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Commission to change fishing rules

Statesman Journal

Beginning in 2004, no more than two dozen crabs can be held in a holding pot under new rules adopted recently in Oregon. Here, Hap Ness of Siletz throws out a crab ring at Newport’s South Beach Marina.

Catch limits on sturgeon and other species set for 2004.

Statesman Journal
August 12, 2003

In 2004, anglers will be able to keep five sturgeon, instead of the current 10 a year.

Cutting the annual sturgeon bag limit in half was one of a package of fishing rule changes for next year that were approved Friday by the Oregon Fish and Wildlife Commission.

Other highlights include the tweaking of the wording in the definition of “fin clip,” and restrictions on keeping native spring chinook on the Rogue River, and reduce the annual sturgeon bag limit to five fish.

Here is a rundown, by zones, of rules that go into effect Jan. 1:


The cut in the annual sturgeon bag limit from 10 to five fish a year.

That rule originally was considered for the Columbia River as a conservation measure to extend the seasons and allow more people to take home fish.

But solutions to a mixed five-Columbia, 10-elsewhere sturgeon limits — separate harvest tags for each, physically tagging each Columbia fish taken home, mandatory check stations — were considered unwieldy, costly and potentially confusing from an enforcement standpoint .

The definition for “fin clip” to identify hatchery salmon, steelhead and trout will change to “a healed scar where a fish fin has been clipped.”

The change allows anglers to keep hatchery fish with partial fin clips.

In most fisheries, nearly all of the hatchery fish have a fin clip to distinguish them from native fish from the wild.

Willamette Zone

In order to keep them, trout from Hills Creek Reservoir in the upper Willamette River drainage must have an adipose fin clip beginning in 2004.

The change is designed to better protect wild bull trout.

Northwest Zone

Fishing will be allowed for fin-clipped hatchery spring chinook salmon from lower Columbia River tributaries and other specific areas.

The change allows for more fishing for spring chinook in the lower river.

Spring chinook from the Klaskanine, Lewis and Clark, and Youngs rivers will need to have a left ventral fin-clip rather than the more usual adipose fin-clip.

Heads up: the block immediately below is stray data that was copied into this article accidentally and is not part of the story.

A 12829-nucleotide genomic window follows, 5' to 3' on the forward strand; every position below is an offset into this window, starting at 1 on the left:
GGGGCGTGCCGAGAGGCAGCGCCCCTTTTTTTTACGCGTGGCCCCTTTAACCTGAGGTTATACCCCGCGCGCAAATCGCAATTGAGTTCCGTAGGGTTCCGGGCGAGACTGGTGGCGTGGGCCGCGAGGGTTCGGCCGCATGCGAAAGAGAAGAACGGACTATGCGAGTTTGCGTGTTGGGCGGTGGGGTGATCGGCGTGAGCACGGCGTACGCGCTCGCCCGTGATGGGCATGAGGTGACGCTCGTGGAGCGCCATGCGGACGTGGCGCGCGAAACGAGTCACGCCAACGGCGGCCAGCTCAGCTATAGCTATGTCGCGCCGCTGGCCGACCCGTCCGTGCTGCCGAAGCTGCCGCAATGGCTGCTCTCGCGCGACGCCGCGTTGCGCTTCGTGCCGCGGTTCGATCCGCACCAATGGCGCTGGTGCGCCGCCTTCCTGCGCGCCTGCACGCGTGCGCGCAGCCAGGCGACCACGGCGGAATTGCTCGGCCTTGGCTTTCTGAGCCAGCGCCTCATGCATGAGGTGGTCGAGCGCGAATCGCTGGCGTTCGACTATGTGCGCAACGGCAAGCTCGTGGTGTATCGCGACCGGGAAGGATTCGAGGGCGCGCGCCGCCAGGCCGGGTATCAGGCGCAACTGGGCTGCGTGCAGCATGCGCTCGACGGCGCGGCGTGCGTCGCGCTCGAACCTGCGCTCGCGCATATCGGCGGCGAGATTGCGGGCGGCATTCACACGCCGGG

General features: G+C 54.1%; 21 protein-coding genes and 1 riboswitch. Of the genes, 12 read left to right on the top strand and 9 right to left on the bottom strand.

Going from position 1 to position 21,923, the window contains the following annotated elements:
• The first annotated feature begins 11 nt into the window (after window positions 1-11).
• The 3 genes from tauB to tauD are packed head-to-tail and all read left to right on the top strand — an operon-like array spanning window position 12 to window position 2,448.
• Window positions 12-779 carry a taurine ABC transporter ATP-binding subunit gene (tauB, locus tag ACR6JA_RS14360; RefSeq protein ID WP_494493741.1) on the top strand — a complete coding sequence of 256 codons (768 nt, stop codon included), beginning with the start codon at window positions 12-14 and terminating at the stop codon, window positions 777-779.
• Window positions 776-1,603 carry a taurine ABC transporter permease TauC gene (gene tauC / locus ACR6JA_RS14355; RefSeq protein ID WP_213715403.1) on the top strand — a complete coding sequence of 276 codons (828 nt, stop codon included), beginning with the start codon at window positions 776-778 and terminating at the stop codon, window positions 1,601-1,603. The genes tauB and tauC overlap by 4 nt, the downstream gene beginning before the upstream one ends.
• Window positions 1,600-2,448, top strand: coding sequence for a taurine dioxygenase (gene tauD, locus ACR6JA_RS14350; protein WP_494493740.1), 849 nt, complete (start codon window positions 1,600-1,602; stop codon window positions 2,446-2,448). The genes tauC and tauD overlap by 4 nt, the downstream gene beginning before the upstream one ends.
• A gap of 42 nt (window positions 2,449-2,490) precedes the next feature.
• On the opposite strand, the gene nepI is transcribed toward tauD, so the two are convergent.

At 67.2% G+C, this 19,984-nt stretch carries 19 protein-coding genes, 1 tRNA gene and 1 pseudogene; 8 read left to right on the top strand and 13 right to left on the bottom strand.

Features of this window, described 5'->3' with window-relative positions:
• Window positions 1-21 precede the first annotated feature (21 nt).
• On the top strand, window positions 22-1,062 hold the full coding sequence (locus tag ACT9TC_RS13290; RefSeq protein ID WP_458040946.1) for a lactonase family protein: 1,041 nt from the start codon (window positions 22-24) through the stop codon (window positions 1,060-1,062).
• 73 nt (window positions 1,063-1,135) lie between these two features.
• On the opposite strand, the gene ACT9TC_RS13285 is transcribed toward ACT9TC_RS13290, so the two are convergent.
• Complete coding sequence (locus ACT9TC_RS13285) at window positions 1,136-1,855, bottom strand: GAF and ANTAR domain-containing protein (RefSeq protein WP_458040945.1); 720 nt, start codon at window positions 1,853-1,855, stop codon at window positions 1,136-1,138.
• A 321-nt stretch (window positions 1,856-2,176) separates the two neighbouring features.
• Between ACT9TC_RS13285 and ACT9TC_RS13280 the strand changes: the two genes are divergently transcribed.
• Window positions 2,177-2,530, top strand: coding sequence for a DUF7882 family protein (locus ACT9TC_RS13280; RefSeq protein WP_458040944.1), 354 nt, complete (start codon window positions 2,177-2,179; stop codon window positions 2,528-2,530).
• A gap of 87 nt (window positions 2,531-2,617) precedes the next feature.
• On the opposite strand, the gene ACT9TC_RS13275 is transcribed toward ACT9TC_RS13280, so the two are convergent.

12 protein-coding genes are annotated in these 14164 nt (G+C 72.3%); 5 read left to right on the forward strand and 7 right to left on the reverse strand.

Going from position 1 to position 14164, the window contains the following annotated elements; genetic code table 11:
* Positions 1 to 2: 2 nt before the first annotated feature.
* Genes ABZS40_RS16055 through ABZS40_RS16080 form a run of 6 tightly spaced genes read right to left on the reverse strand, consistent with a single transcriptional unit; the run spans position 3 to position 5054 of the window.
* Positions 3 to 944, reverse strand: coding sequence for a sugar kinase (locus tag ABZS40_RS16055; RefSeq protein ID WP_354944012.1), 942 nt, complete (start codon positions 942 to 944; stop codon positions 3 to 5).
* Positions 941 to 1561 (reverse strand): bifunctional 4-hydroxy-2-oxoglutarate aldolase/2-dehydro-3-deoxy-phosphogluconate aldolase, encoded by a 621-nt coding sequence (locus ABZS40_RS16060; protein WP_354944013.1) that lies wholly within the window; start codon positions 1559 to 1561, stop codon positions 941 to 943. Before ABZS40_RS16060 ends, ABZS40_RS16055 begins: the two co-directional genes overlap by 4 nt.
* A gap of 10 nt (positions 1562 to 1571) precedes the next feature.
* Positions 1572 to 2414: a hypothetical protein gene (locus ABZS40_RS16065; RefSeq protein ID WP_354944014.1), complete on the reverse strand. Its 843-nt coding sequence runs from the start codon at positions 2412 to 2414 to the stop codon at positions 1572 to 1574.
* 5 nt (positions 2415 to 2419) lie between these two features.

Marine Zone

Tuna anglers will be allowed to chum and use multiple rods when fishing offshore more than three miles.

The bag limit for tuna and other “pelagic” species affected by the new rule is 25 a day.

The daily bag limit for surf perch will drop from 25 to 15 a day. The conservation measure brings Oregon into line with Washington’s daily bag limit.

The allowed number of crabs that can be kept in a holding pot in bays and estuaries will change to no more than 24 crabs in each holding pot.

The limit is designed to cut down on crab mortality in crowded pots.

Columbia Zone

Keeping sockeye salmon is banned under a new, permanent rule for the zone.

If sockeye numbers passing Bonneville Dam are 75,000 or more, commissioners would consider a temporary rule to allow anglers to keep sockeye.

With 100 percent of hatchery spring chinook fin-clipped, be-ginning in 2004, you will be able to keep spring chinook with an adipose fin-clip or left ventral fin-clip in the Youngs Bay, Blind Slough and Knappa Slough on the lower Columbia.

Southwest Zone

The bag limits for fall chinook in the Rogue River will be two salmon a day, 20 per year.

The increase was approved because biologists said that data indicates the populations have recovered to a healthy status.

While fall-run limits are raised, the allowed catch of wild spring chinook salmon in the Rogue will be cut because those populations have declined.

The river will be open for hatchery, adipose fin-clipped salmon the entire year.

And one unclipped chinook salmon may be kept a day, three a season, from the mouth upstream to Whiskey Creek Jan. 1 through May 31, and from Whiskey Creek upstream to the markers located downstream from Cole Rivers Hatchery diversion dam Jan. 1 through July 31.

The “Hatchery Hole” on the Rogue from McGregor Park upstream to the deadline at Cole Rivers Hatchery closes to fishing at 7 p.m. during the spring chinook season.

That change was necessary to reduce illegal fishing activities, enforcement officials said.
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